Limits...
Technical standards for recording and interpretation of neonatal electroencephalogram in clinical practice.

Cherian PJ, Swarte RM, Visser GH - Ann Indian Acad Neurol (2009)

Bottom Line: Neonatal electroencephalogram (EEG), though often perceived as being difficult to record and interpret, is relatively easy to study due to the immature nature of the brain, which expresses only a few well-defined set of patterns.The EEG interpreter needs to be aware of the maturational changes as well as the effect of pathological processes and medication on brain activity.It gives valuable information for the treatment and prognostication in encephalopathic neonates.

View Article: PubMed Central - PubMed

Affiliation: Departments of Clinical Neurophysiology, Erasmus MC, University Medical Center, Rotterdam, Netherlands.

ABSTRACT
Neonatal electroencephalogram (EEG), though often perceived as being difficult to record and interpret, is relatively easy to study due to the immature nature of the brain, which expresses only a few well-defined set of patterns. The EEG interpreter needs to be aware of the maturational changes as well as the effect of pathological processes and medication on brain activity. It gives valuable information for the treatment and prognostication in encephalopathic neonates. In this group, serial EEGs or EEG monitoring often gives additional information regarding deterioration/improvement of the brain function or occurrence of seizures.

No MeSH data available.


Related in: MedlinePlus

Burst suppression (BS) pattern in severe birth asphyxia. Severely suppressed background activity (<5 μV) with intermittent bursts of 10–20 μV. As opposed to trace discontinu [Figure 5], no EEG activity is discernible during the discontinuous periods. aEEG trend of 30 minutes shows BS and absent variability. Mean band width of the suppressed periods is <2 μV
© Copyright Policy - open-access
Related In: Results  -  Collection

License
getmorefigures.php?uid=PMC2811985&req=5

Figure 0006: Burst suppression (BS) pattern in severe birth asphyxia. Severely suppressed background activity (<5 μV) with intermittent bursts of 10–20 μV. As opposed to trace discontinu [Figure 5], no EEG activity is discernible during the discontinuous periods. aEEG trend of 30 minutes shows BS and absent variability. Mean band width of the suppressed periods is <2 μV

Mentions: Abnormalities of voltage seen in encephalopathic neonates, in increasing order of severity are: a) discontinuous EEG [Figure 5], b) continuous low-voltage EEG (voltage < 10 μV throughout the record), c) burst suppression pattern (BS) [Figure 6], and d) an isoelectric EEG or a ‘flat trace’ (voltage consistently < 5 μV).


Technical standards for recording and interpretation of neonatal electroencephalogram in clinical practice.

Cherian PJ, Swarte RM, Visser GH - Ann Indian Acad Neurol (2009)

Burst suppression (BS) pattern in severe birth asphyxia. Severely suppressed background activity (<5 μV) with intermittent bursts of 10–20 μV. As opposed to trace discontinu [Figure 5], no EEG activity is discernible during the discontinuous periods. aEEG trend of 30 minutes shows BS and absent variability. Mean band width of the suppressed periods is <2 μV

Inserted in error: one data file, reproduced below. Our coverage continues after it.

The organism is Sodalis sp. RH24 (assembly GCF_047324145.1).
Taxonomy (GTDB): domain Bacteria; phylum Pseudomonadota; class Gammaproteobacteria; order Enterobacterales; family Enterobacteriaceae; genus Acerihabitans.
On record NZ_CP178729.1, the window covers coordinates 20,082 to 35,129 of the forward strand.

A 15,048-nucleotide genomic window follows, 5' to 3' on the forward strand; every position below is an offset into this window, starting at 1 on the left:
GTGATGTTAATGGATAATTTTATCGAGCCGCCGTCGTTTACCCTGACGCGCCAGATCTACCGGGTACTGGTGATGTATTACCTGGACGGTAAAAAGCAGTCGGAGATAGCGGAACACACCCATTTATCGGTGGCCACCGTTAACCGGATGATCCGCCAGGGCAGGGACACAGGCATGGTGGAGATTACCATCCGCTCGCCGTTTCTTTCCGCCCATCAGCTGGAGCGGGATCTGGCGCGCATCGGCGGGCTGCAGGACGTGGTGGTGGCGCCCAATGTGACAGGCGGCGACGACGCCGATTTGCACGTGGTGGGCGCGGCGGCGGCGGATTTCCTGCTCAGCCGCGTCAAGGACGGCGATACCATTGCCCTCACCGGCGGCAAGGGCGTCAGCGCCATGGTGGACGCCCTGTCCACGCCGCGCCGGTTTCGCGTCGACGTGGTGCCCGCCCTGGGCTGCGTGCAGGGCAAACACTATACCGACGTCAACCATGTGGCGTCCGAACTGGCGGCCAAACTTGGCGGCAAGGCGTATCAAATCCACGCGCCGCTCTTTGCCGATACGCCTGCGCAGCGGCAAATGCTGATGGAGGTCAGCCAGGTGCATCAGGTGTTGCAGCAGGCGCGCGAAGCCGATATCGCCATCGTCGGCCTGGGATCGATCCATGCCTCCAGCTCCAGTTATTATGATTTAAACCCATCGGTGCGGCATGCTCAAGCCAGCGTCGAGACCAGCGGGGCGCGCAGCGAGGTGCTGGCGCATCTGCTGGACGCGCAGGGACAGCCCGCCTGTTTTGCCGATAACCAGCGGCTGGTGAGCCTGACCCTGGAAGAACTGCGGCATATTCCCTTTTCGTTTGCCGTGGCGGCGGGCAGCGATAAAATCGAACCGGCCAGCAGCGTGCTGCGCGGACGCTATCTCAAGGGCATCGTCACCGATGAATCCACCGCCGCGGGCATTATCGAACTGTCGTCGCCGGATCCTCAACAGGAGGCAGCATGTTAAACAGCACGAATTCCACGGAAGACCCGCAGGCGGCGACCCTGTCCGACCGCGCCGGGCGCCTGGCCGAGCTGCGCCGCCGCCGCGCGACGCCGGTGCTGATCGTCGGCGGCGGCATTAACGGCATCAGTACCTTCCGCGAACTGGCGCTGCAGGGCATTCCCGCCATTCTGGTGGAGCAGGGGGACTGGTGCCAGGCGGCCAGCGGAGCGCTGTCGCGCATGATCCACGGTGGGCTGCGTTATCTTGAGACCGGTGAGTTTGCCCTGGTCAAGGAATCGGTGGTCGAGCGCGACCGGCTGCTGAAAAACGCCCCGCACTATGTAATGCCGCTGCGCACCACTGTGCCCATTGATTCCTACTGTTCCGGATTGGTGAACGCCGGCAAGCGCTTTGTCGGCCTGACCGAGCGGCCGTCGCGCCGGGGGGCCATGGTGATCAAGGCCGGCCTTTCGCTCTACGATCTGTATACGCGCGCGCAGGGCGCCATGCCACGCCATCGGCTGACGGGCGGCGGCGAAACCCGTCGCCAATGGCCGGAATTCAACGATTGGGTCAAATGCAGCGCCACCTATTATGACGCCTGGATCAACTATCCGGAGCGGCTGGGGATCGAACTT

© Copyright Policy - open-access
Related In: Results  -  Collection

License
Show All Figures
getmorefigures.php?uid=PMC2811985&req=5

Figure 0006: Burst suppression (BS) pattern in severe birth asphyxia. Severely suppressed background activity (<5 μV) with intermittent bursts of 10–20 μV. As opposed to trace discontinu [Figure 5], no EEG activity is discernible during the discontinuous periods. aEEG trend of 30 minutes shows BS and absent variability. Mean band width of the suppressed periods is <2 μV
Mentions: Abnormalities of voltage seen in encephalopathic neonates, in increasing order of severity are: a) discontinuous EEG [Figure 5], b) continuous low-voltage EEG (voltage < 10 μV throughout the record), c) burst suppression pattern (BS) [Figure 6], and d) an isoelectric EEG or a ‘flat trace’ (voltage consistently < 5 μV).

Bottom Line: Neonatal electroencephalogram (EEG), though often perceived as being difficult to record and interpret, is relatively easy to study due to the immature nature of the brain, which expresses only a few well-defined set of patterns.The EEG interpreter needs to be aware of the maturational changes as well as the effect of pathological processes and medication on brain activity.It gives valuable information for the treatment and prognostication in encephalopathic neonates.

View Article: PubMed Central - PubMed

Affiliation: Departments of Clinical Neurophysiology, Erasmus MC, University Medical Center, Rotterdam, Netherlands.

ABSTRACT
Neonatal electroencephalogram (EEG), though often perceived as being difficult to record and interpret, is relatively easy to study due to the immature nature of the brain, which expresses only a few well-defined set of patterns. The EEG interpreter needs to be aware of the maturational changes as well as the effect of pathological processes and medication on brain activity. It gives valuable information for the treatment and prognostication in encephalopathic neonates. In this group, serial EEGs or EEG monitoring often gives additional information regarding deterioration/improvement of the brain function or occurrence of seizures.

No MeSH data available.


Related in: MedlinePlus